Apple Inc. plans to launch iPhones with a more powerful 3D camera as soon as next year, stepping up the company’s push into augmented reality, according to people familiar with the plans.
The rear-facing, longer range 3D camera is designed to scan the environment to create 3-D reconstructions of the real world. It will work up to about 15 feet from the device, according to the people. That’s in contrast with the current iPhone 3D camera system, which points towards users and operates at distances of 25 to 50 centimeters to power Apple’s Face ID Facial-recognition feature.
The new system used a lase scanner, instead of the existing dot-projection technology which dosen’t work as well over longer distances, according to the people, whi asked not to be identitied discussing unreleased features. That’s just one of the many new features—including a third, more advanced camera, enhanced photo-capture tools and a more powerful chip—that Apple plans to include in coming generations of iPhones.
The laser-powered 3D camera would enhance augmented reality on the iPhone, allowing for more accurate depth perception and placement of virtual objects. It could also help the handset take photos that can better capture depth, said the people. Apple has been in talks with Sony Corp. about testing sensors for the new system, one of the people said.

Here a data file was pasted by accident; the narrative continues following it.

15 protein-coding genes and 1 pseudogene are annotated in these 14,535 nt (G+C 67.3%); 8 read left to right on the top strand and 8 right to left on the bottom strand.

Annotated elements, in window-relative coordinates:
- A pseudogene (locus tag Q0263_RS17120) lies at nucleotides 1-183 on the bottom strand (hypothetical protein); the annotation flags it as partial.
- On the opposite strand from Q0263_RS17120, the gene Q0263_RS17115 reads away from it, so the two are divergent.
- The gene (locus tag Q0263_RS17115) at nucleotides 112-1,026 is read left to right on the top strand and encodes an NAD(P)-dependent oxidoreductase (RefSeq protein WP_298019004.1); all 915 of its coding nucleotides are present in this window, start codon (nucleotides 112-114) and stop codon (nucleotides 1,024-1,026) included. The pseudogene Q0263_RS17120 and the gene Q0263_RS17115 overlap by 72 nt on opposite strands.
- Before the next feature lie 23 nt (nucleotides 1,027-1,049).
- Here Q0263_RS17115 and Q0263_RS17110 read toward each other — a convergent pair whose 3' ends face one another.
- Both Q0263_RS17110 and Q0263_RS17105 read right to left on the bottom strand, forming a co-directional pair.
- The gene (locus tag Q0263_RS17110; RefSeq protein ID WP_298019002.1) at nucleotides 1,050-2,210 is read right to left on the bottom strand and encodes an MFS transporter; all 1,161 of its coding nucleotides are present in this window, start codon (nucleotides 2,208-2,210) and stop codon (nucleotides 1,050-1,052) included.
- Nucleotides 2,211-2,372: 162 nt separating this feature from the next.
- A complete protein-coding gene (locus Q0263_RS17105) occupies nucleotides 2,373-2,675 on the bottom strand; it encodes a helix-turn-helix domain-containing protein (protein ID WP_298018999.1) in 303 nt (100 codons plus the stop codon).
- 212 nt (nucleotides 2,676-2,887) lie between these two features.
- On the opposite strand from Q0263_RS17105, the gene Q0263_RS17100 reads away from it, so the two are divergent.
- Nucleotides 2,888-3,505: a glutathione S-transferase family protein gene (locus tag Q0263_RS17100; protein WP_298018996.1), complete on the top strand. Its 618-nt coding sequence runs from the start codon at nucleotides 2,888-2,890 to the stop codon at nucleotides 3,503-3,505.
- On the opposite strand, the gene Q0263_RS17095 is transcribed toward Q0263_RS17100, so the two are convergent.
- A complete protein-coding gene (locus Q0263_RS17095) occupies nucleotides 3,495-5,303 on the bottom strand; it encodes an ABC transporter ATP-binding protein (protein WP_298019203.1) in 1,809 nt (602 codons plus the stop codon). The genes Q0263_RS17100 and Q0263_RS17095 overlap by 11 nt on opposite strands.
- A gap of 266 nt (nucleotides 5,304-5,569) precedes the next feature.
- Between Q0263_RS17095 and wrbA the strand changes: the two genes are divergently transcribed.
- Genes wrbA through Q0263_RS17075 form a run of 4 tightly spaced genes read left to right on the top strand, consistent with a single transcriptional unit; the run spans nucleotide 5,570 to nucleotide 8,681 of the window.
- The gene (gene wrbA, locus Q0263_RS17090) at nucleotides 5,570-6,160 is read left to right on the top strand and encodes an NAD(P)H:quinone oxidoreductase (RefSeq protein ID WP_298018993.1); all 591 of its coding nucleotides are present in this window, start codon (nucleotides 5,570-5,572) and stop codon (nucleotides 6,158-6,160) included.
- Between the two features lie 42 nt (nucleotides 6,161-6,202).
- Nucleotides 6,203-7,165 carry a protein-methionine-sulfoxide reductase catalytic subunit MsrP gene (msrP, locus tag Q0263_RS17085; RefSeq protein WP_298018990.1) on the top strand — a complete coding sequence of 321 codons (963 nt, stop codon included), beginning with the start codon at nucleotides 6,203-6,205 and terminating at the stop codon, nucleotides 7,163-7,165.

While virtual reality immerses the user in a digital realm, AR overlays visuals and data onto a view of the real world. Use cases include looking at a building and displaying details of the structure beside the image, or listing repair instructions for a mechanic while she works on a defective machine. It’s been touted as having wider mass-market appeal than VR, and Apple Chief Executive Officer Tim Cook has talked up its prospects.
The 2020 iPhone camera may be a prelude to an AR headset that Apple has been preparing for as early as 2020. An Apple spokeswoman declined to comment on the company’s plans, which could change.
Apple previously aimed to put the new 3D camera system on the back of this year’s high-end iPhones, but delayed that, the people familiar also said. Still, the Cupertino, California-based technology giant is doubling down on camera capabilities for its handsets.